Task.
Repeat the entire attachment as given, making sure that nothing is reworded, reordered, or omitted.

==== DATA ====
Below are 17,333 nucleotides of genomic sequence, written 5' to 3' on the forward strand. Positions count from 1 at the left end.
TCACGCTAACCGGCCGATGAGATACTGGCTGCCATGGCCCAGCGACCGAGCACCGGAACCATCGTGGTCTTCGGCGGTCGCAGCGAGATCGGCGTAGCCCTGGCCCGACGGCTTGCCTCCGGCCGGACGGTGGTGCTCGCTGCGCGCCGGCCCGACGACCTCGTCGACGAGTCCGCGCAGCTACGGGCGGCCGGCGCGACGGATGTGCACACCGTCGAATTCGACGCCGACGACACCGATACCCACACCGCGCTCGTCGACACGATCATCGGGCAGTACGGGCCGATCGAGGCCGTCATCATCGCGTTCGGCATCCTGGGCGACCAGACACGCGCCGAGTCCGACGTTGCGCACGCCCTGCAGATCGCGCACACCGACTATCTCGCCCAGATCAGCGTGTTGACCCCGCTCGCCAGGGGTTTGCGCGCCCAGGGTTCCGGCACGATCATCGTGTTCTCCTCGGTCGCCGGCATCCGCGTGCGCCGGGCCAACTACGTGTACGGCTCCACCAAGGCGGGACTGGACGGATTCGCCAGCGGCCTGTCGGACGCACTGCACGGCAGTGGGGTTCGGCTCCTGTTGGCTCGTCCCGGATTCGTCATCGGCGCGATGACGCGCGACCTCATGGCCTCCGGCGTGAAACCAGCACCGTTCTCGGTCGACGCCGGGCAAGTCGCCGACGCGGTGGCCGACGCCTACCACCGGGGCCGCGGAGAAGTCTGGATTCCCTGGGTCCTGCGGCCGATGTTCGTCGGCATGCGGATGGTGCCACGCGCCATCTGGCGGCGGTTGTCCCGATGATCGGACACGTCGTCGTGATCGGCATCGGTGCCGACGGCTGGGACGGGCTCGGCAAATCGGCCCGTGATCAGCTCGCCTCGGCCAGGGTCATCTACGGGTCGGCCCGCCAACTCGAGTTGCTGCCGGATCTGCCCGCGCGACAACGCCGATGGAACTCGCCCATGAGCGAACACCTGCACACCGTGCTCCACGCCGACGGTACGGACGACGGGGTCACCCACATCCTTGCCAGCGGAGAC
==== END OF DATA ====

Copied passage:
Below are 17,333 nucleotides of genomic sequence, written 5' to 3' on the forward strand. Positions count from 1 at the left end.
TCACGCTAACCGGCCGATGAGATACTGGCTGCCATGGCCCAGCGACCGAGCACCGGAACCATCGTGGTCTTCGGCGGTCGCAGCGAGATCGGCGTAGCCCTGGCCCGACGGCTTGCCTCCGGCCGGACGGTGGTGCTCGCTGCGCGCCGGCCCGACGACCTCGTCGACGAGTCCGCGCAGCTACGGGCGGCCGGCGCGACGGATGTGCACACCGTCGAATTCGACGCCGACGACACCGATACCCACACCGCGCTCGTCGACACGATCATCGGGCAGTACGGGCCGATCGAGGCCGTCATCATCGCGTTCGGCATCCTGGGCGACCAGACACGCGCCGAGTCCGACGTTGCGCACGCCCTGCAGATCGCGCACACCGACTATCTCGCCCAGATCAGCGTGTTGACCCCGCTCGCCAGGGGTTTGCGCGCCCAGGGTTCCGGCACGATCATCGTGTTCTCCTCGGTCGCCGGCATCCGCGTGCGCCGGGCCAACTACGTGTACGGCTCCACCAAGGCGGGACTGGACGGATTCGCCAGCGGCCTGTCGGACGCACTGCACGGCAGTGGGGTTCGGCTCCTGTTGGCTCGTCCCGGATTCGTCATCGGCGCGATGACGCGCGACCTCATGGCCTCCGGCGTGAAACCAGCACCGTTCTCGGTCGACGCCGGGCAAGTCGCCGACGCGGTGGCCGACGCCTACCACCGGGGCCGCGGAGAAGTCTGGATTCCCTGGGTCCTGCGGCCGATGTTCGTCGGCATGCGGATGGTGCCACGCGCCATCTGGCGGCGGTTGTCCCGATGATCGGACACGTCGTCGTGATCGGCATCGGTGCCGACGGCTGGGACGGGCTCGGCAAATCGGCCCGTGATCAGCTCGCCTCGGCCAGGGTCATCTACGGGTCGGCCCGCCAACTCGAGTTGCTGCCGGATCTGCCCGCGCGACAACGCCGATGGAACTCGCCCATGAGCGAACACCTGCACACCGTGCTCCACGCCGACGGTACGGACGACGGGGTCACCCACATCCTTGCCAGCGGAGAC